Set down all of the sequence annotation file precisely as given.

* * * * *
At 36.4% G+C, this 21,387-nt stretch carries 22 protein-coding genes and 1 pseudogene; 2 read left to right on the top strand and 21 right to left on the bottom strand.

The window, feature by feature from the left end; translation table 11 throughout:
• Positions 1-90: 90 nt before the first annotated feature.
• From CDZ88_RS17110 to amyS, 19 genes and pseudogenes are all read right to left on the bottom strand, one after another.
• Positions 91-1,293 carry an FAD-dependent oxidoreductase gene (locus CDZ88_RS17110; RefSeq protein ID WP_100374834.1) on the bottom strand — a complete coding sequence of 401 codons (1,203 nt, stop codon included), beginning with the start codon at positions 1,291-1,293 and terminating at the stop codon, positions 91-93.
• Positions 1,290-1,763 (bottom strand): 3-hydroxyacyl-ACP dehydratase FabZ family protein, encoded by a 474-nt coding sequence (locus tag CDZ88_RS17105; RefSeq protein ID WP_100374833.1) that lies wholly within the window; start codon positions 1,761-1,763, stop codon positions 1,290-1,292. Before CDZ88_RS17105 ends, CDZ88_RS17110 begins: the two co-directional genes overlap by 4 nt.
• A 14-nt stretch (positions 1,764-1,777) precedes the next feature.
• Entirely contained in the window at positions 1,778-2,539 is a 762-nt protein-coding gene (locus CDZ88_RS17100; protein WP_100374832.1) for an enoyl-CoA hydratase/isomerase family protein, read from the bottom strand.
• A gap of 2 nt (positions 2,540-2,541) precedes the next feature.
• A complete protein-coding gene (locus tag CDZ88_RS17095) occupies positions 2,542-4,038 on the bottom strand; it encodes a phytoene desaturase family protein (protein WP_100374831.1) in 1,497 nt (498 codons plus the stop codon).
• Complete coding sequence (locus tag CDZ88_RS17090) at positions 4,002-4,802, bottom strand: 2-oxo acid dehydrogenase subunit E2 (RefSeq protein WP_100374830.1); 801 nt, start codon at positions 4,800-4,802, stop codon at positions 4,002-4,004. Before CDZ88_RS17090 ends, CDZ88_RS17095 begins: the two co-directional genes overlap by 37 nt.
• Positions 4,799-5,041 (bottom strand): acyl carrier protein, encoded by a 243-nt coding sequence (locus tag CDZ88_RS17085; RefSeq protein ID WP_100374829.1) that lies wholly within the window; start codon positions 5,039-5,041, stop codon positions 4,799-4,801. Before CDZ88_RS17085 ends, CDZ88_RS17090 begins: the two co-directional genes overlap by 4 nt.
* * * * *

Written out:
At 36.4% G+C, this 21,387-nt stretch carries 22 protein-coding genes and 1 pseudogene; 2 read left to right on the top strand and 21 right to left on the bottom strand.

The window, feature by feature from the left end; translation table 11 throughout:
• Positions 1-90: 90 nt before the first annotated feature.
• From CDZ88_RS17110 to amyS, 19 genes and pseudogenes are all read right to left on the bottom strand, one after another.
• Positions 91-1,293 carry an FAD-dependent oxidoreductase gene (locus CDZ88_RS17110; RefSeq protein ID WP_100374834.1) on the bottom strand — a complete coding sequence of 401 codons (1,203 nt, stop codon included), beginning with the start codon at positions 1,291-1,293 and terminating at the stop codon, positions 91-93.
• Positions 1,290-1,763 (bottom strand): 3-hydroxyacyl-ACP dehydratase FabZ family protein, encoded by a 474-nt coding sequence (locus tag CDZ88_RS17105; RefSeq protein ID WP_100374833.1) that lies wholly within the window; start codon positions 1,761-1,763, stop codon positions 1,290-1,292. Before CDZ88_RS17105 ends, CDZ88_RS17110 begins: the two co-directional genes overlap by 4 nt.
• A 14-nt stretch (positions 1,764-1,777) precedes the next feature.
• Entirely contained in the window at positions 1,778-2,539 is a 762-nt protein-coding gene (locus CDZ88_RS17100; protein WP_100374832.1) for an enoyl-CoA hydratase/isomerase family protein, read from the bottom strand.
• A gap of 2 nt (positions 2,540-2,541) precedes the next feature.
• A complete protein-coding gene (locus tag CDZ88_RS17095) occupies positions 2,542-4,038 on the bottom strand; it encodes a phytoene desaturase family protein (protein WP_100374831.1) in 1,497 nt (498 codons plus the stop codon).
• Complete coding sequence (locus tag CDZ88_RS17090) at positions 4,002-4,802, bottom strand: 2-oxo acid dehydrogenase subunit E2 (RefSeq protein WP_100374830.1); 801 nt, start codon at positions 4,800-4,802, stop codon at positions 4,002-4,004. Before CDZ88_RS17090 ends, CDZ88_RS17095 begins: the two co-directional genes overlap by 37 nt.
• Positions 4,799-5,041 (bottom strand): acyl carrier protein, encoded by a 243-nt coding sequence (locus tag CDZ88_RS17085; RefSeq protein ID WP_100374829.1) that lies wholly within the window; start codon positions 5,039-5,041, stop codon positions 4,799-4,801. Before CDZ88_RS17085 ends, CDZ88_RS17090 begins: the two co-directional genes overlap by 4 nt.